Put a piece of parchment paper on a cutting board. Set a cutlet in the centre of the paper. Cover the cutlet with a double layer of plastic wrap. Using a kitchen hammer, pound the cutlet until very thin, about 1/8-inch thick, and then set on a plate. Pound the rest of the cutlets in this fashion.

Season the meat with salt and pepper. Now coat one of the cutlets in flour, shaking off the excess. Dip it in the egg mixture and make sure it is evenly covered. Coat the cutlet in the breadcrumbs, gently pressing them on to help them adhere. Set the coated cutlet on the baking sheet. Coat the remaining cutlets in this fashion.

Pour 1/8-inch of oil into the bottom of two large skillets set over medium to medium-high heat (see Note). When hot, place two schnitzels in each skillet and cook three to four minutes per side, or until golden and cooked through. Drain the schnitzels on paper towel and then set on plates. Garnish with lemon slices or serve with one of toppings suggested below and on page D3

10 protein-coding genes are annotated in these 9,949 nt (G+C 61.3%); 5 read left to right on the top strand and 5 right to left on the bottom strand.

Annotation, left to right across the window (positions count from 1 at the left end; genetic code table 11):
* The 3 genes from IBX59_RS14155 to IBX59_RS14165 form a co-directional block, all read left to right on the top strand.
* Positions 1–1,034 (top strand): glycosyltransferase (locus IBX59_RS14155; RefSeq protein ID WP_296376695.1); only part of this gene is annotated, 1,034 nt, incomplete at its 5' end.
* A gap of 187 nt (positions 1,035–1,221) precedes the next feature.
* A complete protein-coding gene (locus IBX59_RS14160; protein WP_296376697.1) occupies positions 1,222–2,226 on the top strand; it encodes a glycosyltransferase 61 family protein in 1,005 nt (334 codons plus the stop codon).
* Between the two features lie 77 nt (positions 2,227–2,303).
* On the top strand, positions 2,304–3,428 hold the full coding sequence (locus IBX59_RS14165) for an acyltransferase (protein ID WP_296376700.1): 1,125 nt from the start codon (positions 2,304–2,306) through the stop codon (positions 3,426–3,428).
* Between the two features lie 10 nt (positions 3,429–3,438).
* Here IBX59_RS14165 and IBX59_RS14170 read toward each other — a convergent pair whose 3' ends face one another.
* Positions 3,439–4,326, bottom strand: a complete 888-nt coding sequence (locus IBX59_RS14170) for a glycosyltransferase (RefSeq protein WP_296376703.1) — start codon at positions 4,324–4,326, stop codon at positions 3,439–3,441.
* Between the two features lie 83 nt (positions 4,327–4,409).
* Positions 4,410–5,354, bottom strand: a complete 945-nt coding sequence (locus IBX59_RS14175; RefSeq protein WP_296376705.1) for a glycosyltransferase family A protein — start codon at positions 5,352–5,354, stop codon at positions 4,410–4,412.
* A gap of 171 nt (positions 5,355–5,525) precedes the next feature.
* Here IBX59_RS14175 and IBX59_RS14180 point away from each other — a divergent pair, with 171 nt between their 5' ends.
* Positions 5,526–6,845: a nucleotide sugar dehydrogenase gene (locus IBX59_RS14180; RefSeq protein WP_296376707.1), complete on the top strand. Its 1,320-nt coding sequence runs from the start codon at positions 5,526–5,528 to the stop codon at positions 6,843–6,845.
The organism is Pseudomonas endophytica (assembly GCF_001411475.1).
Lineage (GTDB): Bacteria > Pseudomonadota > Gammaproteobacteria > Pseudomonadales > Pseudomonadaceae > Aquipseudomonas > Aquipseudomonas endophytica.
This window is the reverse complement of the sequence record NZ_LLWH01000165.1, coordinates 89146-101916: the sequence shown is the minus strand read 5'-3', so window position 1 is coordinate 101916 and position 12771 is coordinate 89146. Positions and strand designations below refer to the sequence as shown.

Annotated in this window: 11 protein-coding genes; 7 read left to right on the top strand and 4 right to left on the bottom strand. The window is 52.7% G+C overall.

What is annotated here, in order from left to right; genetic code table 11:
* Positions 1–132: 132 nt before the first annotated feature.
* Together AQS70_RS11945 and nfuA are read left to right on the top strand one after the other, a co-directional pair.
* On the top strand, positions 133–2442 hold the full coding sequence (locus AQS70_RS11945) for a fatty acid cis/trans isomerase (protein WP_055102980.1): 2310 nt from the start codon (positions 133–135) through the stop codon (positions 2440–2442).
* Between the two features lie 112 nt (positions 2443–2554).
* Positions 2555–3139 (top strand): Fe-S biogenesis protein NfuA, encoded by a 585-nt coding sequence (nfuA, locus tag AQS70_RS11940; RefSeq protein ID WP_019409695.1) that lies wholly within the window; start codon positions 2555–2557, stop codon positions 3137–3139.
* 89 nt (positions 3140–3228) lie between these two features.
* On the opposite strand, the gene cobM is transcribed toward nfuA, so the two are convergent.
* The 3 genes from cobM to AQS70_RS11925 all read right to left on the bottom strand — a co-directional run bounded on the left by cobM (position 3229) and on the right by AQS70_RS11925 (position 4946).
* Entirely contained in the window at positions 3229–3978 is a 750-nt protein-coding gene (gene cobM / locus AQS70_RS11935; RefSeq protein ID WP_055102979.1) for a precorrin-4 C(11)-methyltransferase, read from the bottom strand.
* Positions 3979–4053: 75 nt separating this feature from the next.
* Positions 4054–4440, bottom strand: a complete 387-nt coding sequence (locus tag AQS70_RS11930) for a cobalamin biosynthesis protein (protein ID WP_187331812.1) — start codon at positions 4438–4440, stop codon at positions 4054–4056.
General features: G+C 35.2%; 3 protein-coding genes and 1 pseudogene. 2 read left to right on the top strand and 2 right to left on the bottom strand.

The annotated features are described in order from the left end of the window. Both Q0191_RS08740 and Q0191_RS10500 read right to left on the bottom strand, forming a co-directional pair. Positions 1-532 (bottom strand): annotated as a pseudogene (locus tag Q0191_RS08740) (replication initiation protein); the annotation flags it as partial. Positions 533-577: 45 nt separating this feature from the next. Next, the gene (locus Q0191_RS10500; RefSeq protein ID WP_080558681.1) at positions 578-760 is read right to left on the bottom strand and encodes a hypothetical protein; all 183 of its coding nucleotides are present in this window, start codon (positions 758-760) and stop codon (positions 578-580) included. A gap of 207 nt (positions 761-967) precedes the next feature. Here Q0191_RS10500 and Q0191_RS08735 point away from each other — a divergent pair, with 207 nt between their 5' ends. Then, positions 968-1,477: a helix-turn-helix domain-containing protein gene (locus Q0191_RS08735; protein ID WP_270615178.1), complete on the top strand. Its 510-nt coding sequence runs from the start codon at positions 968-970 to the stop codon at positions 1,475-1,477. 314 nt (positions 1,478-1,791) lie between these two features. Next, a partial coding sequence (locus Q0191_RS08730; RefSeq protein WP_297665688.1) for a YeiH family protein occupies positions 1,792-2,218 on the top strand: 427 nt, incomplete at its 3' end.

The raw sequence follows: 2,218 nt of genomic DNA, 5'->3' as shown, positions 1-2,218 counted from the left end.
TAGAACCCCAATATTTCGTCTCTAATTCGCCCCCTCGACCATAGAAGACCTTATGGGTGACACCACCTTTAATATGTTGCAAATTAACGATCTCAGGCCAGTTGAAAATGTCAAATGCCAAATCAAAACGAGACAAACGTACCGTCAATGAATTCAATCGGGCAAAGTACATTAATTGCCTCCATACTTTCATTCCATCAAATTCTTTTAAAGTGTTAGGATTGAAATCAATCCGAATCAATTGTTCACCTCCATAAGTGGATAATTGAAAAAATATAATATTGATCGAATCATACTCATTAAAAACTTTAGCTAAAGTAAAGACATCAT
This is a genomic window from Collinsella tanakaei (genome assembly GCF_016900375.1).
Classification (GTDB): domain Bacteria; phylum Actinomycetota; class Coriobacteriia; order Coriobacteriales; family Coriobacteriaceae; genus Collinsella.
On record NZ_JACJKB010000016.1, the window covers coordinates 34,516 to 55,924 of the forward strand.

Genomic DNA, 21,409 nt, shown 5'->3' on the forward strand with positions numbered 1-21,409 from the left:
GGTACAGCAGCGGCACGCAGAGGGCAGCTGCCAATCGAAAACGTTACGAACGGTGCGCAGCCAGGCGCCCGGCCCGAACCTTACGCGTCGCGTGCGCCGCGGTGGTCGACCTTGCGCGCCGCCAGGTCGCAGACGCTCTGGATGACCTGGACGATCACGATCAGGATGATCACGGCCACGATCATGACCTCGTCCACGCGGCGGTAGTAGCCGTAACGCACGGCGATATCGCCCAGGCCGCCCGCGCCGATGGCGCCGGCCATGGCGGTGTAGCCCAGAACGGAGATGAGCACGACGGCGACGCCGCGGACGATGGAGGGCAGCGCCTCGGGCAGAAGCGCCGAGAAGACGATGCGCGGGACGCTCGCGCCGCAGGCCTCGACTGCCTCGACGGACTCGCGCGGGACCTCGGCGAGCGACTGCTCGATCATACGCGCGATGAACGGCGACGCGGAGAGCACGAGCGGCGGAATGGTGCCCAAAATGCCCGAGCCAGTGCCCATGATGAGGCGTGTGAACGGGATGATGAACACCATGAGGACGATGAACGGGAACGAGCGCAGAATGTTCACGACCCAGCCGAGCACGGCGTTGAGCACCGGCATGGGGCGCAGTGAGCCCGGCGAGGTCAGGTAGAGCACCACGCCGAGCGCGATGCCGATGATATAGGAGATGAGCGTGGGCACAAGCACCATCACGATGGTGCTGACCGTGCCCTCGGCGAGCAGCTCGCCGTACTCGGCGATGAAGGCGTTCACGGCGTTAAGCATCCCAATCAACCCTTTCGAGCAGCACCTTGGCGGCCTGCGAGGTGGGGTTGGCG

Note: If you only have one large skillet, cook the schnitzel in batches and keep the ones that are ready in a 200 F oven until all are cooked. You could also use a large electric griddle.


Red Wine Mushroom Sauce

This rich sauce makes a divine topping for schnitzel. Any leftover sauce can be frozen for another time.


Preparation: 10 minutes

Cooking time: about 12 minutes

Makes: four to six servings


2 Tbsp butter

1 Tbsp olive oil

1/2 lb. medium white or brown mushrooms, thinly sliced

1/4 cup finely chopped onion

1 medium garlic clove, minced

2 Tbsp all-purpose flour